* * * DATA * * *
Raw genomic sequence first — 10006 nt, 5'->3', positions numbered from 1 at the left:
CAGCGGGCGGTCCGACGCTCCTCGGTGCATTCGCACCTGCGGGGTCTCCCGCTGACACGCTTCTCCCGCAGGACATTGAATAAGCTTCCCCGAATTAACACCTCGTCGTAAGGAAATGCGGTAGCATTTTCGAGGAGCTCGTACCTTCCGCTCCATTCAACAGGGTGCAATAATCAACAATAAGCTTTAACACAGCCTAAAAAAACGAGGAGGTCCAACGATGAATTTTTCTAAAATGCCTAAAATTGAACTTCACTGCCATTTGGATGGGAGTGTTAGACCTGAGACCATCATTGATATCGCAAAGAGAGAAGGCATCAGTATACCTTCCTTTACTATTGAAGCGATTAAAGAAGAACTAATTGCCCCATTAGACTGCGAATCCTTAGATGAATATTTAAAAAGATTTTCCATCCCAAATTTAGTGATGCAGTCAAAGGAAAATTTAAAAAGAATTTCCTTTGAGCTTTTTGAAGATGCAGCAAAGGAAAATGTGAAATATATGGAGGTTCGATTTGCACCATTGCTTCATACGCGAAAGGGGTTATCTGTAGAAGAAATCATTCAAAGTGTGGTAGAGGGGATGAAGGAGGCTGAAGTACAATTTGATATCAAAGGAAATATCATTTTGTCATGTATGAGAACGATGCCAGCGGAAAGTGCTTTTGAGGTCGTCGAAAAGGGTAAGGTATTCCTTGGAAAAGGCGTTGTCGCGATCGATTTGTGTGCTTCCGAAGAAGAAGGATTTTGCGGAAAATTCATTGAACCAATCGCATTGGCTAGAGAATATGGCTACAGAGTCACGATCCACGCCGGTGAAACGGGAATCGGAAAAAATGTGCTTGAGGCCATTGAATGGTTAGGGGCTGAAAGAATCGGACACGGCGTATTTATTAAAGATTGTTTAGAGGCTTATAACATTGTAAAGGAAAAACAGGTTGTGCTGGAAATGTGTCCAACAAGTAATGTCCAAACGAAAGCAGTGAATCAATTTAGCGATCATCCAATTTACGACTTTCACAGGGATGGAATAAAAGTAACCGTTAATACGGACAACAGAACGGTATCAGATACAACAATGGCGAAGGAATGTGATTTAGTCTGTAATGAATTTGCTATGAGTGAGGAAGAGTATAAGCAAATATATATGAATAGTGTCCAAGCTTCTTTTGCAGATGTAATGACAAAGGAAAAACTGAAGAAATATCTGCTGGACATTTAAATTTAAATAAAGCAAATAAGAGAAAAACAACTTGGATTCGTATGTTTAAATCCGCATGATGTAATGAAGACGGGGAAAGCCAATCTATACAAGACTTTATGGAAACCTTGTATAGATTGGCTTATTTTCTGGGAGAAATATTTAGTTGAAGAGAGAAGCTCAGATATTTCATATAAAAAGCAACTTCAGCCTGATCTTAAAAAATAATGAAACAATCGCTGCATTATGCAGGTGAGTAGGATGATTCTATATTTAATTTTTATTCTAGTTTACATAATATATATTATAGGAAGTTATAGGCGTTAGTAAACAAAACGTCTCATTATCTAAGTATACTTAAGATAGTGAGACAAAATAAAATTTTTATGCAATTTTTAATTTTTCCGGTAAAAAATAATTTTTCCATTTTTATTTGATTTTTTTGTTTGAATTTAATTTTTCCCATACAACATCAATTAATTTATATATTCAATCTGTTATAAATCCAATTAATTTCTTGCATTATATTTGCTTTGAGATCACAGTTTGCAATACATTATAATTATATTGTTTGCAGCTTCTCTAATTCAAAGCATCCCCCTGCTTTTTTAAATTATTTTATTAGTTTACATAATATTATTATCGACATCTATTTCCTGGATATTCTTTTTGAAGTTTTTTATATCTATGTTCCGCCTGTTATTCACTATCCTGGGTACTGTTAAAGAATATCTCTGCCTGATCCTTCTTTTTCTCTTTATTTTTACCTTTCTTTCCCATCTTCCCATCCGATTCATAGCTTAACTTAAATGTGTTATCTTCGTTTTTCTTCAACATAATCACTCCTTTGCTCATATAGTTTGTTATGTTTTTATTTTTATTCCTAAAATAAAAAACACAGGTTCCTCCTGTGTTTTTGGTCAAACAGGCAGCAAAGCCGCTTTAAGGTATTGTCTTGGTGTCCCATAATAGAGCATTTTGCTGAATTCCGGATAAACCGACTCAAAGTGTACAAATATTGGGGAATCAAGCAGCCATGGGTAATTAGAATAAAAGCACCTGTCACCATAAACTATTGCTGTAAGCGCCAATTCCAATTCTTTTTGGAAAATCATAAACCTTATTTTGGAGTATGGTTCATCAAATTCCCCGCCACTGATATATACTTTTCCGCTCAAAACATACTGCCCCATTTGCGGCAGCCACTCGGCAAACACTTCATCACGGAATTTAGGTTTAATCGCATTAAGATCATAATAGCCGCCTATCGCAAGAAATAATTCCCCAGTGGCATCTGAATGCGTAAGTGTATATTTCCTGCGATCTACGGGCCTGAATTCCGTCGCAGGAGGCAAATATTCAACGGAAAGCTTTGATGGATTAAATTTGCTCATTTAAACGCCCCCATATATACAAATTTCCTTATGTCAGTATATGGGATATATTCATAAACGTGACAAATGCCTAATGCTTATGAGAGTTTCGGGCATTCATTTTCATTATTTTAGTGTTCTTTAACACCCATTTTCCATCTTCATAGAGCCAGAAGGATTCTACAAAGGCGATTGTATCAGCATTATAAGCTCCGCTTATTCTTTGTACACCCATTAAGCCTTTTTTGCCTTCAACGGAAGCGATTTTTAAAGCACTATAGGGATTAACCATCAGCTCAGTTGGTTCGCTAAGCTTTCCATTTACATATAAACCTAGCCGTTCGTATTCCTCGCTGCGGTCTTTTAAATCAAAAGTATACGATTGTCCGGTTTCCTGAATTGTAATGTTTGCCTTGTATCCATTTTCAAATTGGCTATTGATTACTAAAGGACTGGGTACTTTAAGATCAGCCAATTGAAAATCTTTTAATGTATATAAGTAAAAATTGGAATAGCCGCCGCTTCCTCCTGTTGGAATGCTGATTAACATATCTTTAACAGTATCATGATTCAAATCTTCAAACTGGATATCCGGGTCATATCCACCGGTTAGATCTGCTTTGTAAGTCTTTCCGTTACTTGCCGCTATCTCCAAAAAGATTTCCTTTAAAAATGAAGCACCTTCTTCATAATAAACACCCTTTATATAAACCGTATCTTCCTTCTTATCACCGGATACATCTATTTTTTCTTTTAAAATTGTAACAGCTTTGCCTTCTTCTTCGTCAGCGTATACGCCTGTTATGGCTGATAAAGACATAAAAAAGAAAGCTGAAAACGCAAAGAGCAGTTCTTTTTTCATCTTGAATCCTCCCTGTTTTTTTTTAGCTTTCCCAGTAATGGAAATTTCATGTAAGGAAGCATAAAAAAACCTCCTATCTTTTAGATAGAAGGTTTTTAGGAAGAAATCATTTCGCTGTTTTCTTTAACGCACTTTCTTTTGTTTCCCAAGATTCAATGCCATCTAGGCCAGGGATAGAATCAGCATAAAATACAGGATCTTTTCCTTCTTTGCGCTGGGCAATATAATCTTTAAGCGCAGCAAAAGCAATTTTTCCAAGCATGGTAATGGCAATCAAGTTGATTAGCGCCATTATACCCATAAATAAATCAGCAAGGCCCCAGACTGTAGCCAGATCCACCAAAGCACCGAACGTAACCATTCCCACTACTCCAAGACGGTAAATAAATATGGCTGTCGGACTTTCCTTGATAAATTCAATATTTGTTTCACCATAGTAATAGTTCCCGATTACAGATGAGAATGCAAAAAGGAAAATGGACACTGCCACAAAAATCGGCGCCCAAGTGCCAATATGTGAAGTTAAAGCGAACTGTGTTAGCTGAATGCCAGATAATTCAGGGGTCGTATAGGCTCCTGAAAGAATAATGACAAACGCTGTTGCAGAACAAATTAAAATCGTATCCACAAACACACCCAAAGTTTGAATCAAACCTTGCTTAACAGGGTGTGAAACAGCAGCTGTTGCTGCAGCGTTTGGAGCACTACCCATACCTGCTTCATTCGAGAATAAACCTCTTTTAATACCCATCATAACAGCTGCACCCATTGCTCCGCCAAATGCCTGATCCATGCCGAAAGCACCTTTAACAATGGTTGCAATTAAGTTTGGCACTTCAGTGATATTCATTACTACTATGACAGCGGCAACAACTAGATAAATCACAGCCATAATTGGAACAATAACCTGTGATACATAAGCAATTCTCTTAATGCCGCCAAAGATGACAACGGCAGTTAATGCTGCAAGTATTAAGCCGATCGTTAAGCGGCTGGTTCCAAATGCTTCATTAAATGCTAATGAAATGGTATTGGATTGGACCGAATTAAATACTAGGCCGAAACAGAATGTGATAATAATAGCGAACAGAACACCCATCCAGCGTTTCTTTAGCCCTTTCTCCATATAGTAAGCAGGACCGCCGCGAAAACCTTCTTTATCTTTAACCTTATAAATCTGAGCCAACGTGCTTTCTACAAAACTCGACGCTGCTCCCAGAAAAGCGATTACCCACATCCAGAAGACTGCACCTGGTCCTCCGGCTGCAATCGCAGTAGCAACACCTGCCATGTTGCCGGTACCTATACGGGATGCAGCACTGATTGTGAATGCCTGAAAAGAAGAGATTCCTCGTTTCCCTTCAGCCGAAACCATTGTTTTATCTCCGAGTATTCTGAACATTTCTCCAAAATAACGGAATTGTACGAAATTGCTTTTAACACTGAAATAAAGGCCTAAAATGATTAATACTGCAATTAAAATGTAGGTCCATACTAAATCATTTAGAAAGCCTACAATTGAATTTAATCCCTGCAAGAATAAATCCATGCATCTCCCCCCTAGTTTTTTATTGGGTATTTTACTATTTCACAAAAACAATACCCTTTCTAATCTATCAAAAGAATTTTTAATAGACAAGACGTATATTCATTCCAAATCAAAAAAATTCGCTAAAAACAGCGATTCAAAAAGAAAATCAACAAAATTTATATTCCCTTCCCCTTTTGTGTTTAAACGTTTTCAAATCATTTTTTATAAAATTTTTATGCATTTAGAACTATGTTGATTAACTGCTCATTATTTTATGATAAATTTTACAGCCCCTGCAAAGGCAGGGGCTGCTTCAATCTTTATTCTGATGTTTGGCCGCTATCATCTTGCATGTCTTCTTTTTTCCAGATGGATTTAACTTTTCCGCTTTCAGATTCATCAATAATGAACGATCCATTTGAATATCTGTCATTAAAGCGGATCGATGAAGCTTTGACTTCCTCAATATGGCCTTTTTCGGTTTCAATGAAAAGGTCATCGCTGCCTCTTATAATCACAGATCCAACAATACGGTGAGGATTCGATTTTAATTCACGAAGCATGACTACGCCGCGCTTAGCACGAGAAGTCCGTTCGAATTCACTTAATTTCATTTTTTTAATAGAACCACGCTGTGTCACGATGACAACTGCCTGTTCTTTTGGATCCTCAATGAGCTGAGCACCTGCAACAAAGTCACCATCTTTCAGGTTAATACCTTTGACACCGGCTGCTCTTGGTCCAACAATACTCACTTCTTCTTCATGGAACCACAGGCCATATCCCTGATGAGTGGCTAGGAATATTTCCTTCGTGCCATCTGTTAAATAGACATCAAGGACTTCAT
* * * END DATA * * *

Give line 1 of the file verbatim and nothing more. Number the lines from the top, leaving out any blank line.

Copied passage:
Raw genomic sequence first — 10006 nt, 5'->3', positions numbered from 1 at the left: